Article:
One month. Okay, we’ll be kinder. Three months. That’s the time limit we are willing to put our money on to see if the freshly redone Khada Parsi statue will survive the wrath of our nearly non-existent civic sense
One month. Okay, we’ll be kinder. Three months. That’s the time limit we are willing to put our money on to see if the freshly redone Khada Parsi statue will survive the wrath of our nearly non-existent civic sense.
It was undoubtedly heartwarming, and even reassuring, to note that city newspapers carried reports of this landmark being reopened to the public, especially in this day and age where jostling for column space can be compared to finding a toehold in a Kalyan fast.
We also hope that the grand restoration of this Byculla centerpiece finds a mention on travel itineraries and city guidebooks, and doesn’t get lost in the bustle and din of this busy junction.
For way too long, we’ve watched how Mumbai’s heritage structures have undergone much-needed, much-delayed ‘face washes’ facelifts or renovation, only to return to their old, grimy avatar because we simply don’t care. Take the examples of the city’s municipal corporation building or even CST.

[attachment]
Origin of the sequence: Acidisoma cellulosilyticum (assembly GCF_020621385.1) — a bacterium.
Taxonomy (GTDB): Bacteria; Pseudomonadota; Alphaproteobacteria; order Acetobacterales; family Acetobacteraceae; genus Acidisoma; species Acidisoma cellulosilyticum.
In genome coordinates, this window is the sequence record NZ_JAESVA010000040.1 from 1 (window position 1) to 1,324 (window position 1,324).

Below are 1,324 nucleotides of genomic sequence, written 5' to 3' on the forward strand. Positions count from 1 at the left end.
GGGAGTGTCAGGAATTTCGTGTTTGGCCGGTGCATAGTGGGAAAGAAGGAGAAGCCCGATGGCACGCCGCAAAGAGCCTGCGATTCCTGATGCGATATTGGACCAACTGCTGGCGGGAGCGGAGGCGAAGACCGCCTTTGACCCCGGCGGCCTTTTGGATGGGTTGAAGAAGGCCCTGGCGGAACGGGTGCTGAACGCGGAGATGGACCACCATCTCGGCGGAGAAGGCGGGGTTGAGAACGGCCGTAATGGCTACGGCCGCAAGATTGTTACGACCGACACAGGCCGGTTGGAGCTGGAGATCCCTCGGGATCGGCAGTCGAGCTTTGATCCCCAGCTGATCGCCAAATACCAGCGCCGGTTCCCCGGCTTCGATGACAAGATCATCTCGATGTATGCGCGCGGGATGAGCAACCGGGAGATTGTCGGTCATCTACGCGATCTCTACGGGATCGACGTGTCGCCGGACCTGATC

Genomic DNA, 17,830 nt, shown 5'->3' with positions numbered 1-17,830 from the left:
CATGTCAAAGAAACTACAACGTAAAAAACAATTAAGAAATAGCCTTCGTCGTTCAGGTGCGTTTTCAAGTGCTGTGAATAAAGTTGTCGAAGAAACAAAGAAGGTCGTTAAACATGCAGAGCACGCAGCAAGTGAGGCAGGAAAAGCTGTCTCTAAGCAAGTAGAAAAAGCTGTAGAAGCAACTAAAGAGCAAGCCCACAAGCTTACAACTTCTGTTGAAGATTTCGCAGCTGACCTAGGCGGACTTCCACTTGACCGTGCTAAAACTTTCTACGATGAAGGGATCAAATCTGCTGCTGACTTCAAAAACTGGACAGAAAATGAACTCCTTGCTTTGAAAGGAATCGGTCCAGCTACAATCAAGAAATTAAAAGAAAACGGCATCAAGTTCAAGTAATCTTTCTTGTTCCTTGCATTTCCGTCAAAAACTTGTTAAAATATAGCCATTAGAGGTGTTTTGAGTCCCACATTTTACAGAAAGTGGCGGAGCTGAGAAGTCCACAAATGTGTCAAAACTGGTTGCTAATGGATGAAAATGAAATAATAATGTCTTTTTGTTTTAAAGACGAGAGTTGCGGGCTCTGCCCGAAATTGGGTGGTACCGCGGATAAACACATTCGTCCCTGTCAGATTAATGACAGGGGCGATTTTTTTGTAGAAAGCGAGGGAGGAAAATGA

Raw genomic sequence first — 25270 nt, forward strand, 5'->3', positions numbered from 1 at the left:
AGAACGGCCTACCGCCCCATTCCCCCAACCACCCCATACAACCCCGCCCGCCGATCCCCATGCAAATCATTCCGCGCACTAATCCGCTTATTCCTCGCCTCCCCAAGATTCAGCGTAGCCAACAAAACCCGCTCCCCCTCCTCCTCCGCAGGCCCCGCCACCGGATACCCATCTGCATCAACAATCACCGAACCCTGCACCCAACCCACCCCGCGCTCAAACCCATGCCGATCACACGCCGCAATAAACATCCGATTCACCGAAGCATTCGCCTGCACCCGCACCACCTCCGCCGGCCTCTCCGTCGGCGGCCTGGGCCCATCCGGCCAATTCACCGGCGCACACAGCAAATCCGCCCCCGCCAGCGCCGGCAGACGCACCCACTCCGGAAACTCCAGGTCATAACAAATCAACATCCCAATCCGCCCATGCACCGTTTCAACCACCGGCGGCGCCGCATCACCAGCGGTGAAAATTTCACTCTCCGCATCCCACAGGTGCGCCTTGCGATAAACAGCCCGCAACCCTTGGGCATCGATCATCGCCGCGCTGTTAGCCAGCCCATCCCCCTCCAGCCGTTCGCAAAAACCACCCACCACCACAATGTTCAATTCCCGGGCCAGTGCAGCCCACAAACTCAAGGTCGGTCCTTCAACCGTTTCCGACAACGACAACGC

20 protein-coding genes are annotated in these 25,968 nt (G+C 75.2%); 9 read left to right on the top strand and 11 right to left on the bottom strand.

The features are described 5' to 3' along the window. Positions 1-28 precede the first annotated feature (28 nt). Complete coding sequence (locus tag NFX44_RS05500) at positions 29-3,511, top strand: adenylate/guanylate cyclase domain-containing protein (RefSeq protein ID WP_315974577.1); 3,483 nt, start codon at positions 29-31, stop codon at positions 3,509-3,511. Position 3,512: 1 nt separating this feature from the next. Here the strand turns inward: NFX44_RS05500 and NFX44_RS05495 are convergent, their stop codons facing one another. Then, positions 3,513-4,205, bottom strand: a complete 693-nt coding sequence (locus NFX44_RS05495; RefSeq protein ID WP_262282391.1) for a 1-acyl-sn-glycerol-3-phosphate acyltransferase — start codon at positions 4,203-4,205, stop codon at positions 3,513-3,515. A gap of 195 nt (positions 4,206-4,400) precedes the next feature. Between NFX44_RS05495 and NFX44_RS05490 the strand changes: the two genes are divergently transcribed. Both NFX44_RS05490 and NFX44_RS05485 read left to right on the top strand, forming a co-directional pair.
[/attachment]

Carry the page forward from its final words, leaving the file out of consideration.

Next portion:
Sterling examples of FW Stevens’ fine vision, both have undergone several clean-ups. Yet, and no surprises here, the disdain with which we treat these pillars of our city is appalling. The lesser said about the alarming pace with which paan stains and litter surface at various corners of these magnificent jewels of Mumbai, the better.
Take a look at any of our general hospitals — institutions that must lead the way as far as cleanliness goes and one can gauge why our landmarks don’t even stand a chance in this civic sense-less city. “It’s in our DNA, yaar!” I overhead two collegians on a train remark while complaining about the filthy state of the women’s compartment. What followed left me with an unpleasant aftertaste.
When these two girls, who were standing by the footboard, were done sipping from their tetrapaks, they chucked it outside the door, without as much as a blink. Such episodes aren’t exceptions. All around us, educated, aware citizens treat Mumbai as if it’s a communal dumping ground. What’s worse, even BMC’s green dustbins had gone missing years ago!
Until the number of alert citizens increases thousand-fold, and our systems and rules get stricter and hefty fines are charged for littering around, or vandalizing, structures, the point will never be driven home in this chalta-hai atmosphere. And, we’ll hope that our not-so-pleasant prediction doesn’t come true.
The writer is Features Editor of mid-day